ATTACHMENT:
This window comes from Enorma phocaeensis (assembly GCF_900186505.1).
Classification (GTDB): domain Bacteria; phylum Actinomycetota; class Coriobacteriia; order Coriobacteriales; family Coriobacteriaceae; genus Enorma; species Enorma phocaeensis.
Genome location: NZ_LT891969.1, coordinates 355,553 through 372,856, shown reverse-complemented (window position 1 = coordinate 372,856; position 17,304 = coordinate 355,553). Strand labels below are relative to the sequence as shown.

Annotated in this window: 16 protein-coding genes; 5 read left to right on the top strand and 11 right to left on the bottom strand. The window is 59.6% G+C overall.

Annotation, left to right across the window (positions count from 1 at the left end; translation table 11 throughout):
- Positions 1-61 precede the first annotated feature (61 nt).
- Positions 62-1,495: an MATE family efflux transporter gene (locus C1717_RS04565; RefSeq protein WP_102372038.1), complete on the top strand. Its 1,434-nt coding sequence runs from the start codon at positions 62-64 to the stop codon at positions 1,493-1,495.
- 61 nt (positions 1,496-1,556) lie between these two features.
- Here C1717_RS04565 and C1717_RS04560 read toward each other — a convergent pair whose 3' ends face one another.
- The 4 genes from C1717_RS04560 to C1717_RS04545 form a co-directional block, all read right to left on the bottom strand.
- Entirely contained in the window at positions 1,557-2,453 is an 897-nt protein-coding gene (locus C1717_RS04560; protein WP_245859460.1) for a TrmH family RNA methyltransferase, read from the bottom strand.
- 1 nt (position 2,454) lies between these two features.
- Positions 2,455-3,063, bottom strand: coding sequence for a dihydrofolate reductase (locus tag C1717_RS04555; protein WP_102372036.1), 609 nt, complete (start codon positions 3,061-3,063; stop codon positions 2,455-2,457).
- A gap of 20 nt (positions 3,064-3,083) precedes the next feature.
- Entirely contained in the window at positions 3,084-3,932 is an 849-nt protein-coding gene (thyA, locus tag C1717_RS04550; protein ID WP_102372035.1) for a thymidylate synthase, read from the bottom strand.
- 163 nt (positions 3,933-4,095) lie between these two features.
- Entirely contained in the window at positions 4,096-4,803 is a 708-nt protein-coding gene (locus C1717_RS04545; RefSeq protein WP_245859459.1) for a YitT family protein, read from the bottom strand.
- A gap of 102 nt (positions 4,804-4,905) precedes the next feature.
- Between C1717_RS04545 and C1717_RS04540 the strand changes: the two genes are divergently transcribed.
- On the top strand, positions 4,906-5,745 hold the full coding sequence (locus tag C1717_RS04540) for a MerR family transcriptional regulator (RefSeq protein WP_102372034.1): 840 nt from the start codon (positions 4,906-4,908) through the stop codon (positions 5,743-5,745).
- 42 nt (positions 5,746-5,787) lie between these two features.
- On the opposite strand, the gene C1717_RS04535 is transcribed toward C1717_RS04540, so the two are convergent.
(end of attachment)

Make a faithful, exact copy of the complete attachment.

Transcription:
This window comes from Enorma phocaeensis (assembly GCF_900186505.1).
Classification (GTDB): domain Bacteria; phylum Actinomycetota; class Coriobacteriia; order Coriobacteriales; family Coriobacteriaceae; genus Enorma; species Enorma phocaeensis.
Genome location: NZ_LT891969.1, coordinates 355,553 through 372,856, shown reverse-complemented (window position 1 = coordinate 372,856; position 17,304 = coordinate 355,553). Strand labels below are relative to the sequence as shown.

Annotated in this window: 16 protein-coding genes; 5 read left to right on the top strand and 11 right to left on the bottom strand. The window is 59.6% G+C overall.

Annotation, left to right across the window (positions count from 1 at the left end; translation table 11 throughout):
- Positions 1-61 precede the first annotated feature (61 nt).
- Positions 62-1,495: an MATE family efflux transporter gene (locus C1717_RS04565; RefSeq protein WP_102372038.1), complete on the top strand. Its 1,434-nt coding sequence runs from the start codon at positions 62-64 to the stop codon at positions 1,493-1,495.
- 61 nt (positions 1,496-1,556) lie between these two features.
- Here C1717_RS04565 and C1717_RS04560 read toward each other — a convergent pair whose 3' ends face one another.
- The 4 genes from C1717_RS04560 to C1717_RS04545 form a co-directional block, all read right to left on the bottom strand.
- Entirely contained in the window at positions 1,557-2,453 is an 897-nt protein-coding gene (locus C1717_RS04560; protein WP_245859460.1) for a TrmH family RNA methyltransferase, read from the bottom strand.
- 1 nt (position 2,454) lies between these two features.
- Positions 2,455-3,063, bottom strand: coding sequence for a dihydrofolate reductase (locus tag C1717_RS04555; protein WP_102372036.1), 609 nt, complete (start codon positions 3,061-3,063; stop codon positions 2,455-2,457).
- A gap of 20 nt (positions 3,064-3,083) precedes the next feature.
- Entirely contained in the window at positions 3,084-3,932 is an 849-nt protein-coding gene (thyA, locus tag C1717_RS04550; protein ID WP_102372035.1) for a thymidylate synthase, read from the bottom strand.
- 163 nt (positions 3,933-4,095) lie between these two features.
- Entirely contained in the window at positions 4,096-4,803 is a 708-nt protein-coding gene (locus C1717_RS04545; RefSeq protein WP_245859459.1) for a YitT family protein, read from the bottom strand.
- A gap of 102 nt (positions 4,804-4,905) precedes the next feature.
- Between C1717_RS04545 and C1717_RS04540 the strand changes: the two genes are divergently transcribed.
- On the top strand, positions 4,906-5,745 hold the full coding sequence (locus tag C1717_RS04540) for a MerR family transcriptional regulator (RefSeq protein WP_102372034.1): 840 nt from the start codon (positions 4,906-4,908) through the stop codon (positions 5,743-5,745).
- 42 nt (positions 5,746-5,787) lie between these two features.
- On the opposite strand, the gene C1717_RS04535 is transcribed toward C1717_RS04540, so the two are convergent.